Why .357SiG?

This is a discussion on Why .357SiG? within the Defensive Ammunition & Ballistics forums, part of the Defensive Carry Discussions category; Okay, first off, let me say that the .357 SiG is a completely capable caliber, and this post is not intended to ruffle the feathers ...

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Thread: Why .357SiG?

  1. #1
    Member Array Jason_G's Avatar
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    Why .357SiG?

    Okay, first off, let me say that the .357 SiG is a completely capable caliber, and this post is not intended to ruffle the feathers of the fans of the caliber.

    My question is this though, "why do some people prefer this caliber?"

    Once again, I'm not looking to start a caliber fight, this is an honest question.
    I've never been able to figure this one out. Same for the .25 NAA, and other "necked down" pistol cartridges.
    Since the cartridge is a .40 S&W necked down to accommodate a smaller bullet, it still carries the bulk and has the same magazine capacity as the .40. Also, the penetration of the .357 SiG is not really any different than the .40 S&W from all evidence that I've seen (the picture below is one example). If somebody has proof of significantly better penetration then that would answer my question.
    I know the .357 probably generates more kinetic energy, but KE stats don't really equate to real life results until you get up into rifle velocities.

    So from what I can gather, the .357 is just as bulky as the .40, has about the same penetration, creates a similar temporary wound channel, and makes a slightly smaller permanent wound channel. Atop of that, some folks claim more recoil and noise. I never noticed that there was that much more recoil, but some folks are more sensitive to those things than others.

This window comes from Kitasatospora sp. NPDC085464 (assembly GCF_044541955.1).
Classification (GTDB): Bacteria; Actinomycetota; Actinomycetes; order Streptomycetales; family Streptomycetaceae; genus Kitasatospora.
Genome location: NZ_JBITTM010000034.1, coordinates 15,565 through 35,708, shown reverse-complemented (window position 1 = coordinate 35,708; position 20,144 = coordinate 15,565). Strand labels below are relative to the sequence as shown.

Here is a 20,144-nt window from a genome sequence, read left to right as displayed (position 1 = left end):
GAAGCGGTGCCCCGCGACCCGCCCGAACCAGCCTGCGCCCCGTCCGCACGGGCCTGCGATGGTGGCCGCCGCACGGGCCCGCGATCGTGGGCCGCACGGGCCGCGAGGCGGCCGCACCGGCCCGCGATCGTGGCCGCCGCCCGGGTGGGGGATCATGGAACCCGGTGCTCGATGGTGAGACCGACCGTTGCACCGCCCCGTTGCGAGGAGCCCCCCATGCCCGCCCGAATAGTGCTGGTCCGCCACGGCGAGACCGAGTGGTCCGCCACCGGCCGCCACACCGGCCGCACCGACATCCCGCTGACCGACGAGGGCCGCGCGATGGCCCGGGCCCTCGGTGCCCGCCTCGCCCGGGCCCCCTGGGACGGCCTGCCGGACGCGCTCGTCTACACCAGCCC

So, can anybody explain to me why this caliber is such a popular carry choice?



    TIA,
    Jason

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  3. #2
    Member Array rathos's Avatar
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    Well, mainly because no matter what the gelatin says, when people are shot with this round they stop. That is why its the choice of the Secret Service, and various State Police departments. Although I can say after shooting 300 rounds of this at the range, I no longer think .40 has much kick.
    ‘‘To disarm the people is the best and most effectual way to enslave them.’’

    — George Mason

  4. #3
    Member Array stmcelroy's Avatar
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    Because it closely matches the .357mag which is considered one of the best handgun stopping calibers around.

    It doesn't really do anything better than any other major caliber, but variety is the spice of life and for some they feel safer with a .357sig than another caliber.
    www.RKBAholsters.com

    Check it out for quality reasonably priced leather and kydex Pocket, IWB and OWB Holsters......

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    Member Array rgreenpc's Avatar
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    I am seriously looking at a .357sig as my next purchase,

    I would HOPE the Secret Service would have done their homework on it, and I would assume that it must be trainable to fire.

  6. #5
    Senior Member Array Zundfolge's Avatar
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    Quote Originally Posted by stmcelroy View Post
    Because it closely matches the .357mag which is considered one of the best handgun stopping calibers around.
    Thats your answer right there. .357SIG is supposed to be .357MAG in a 9mm sized gun.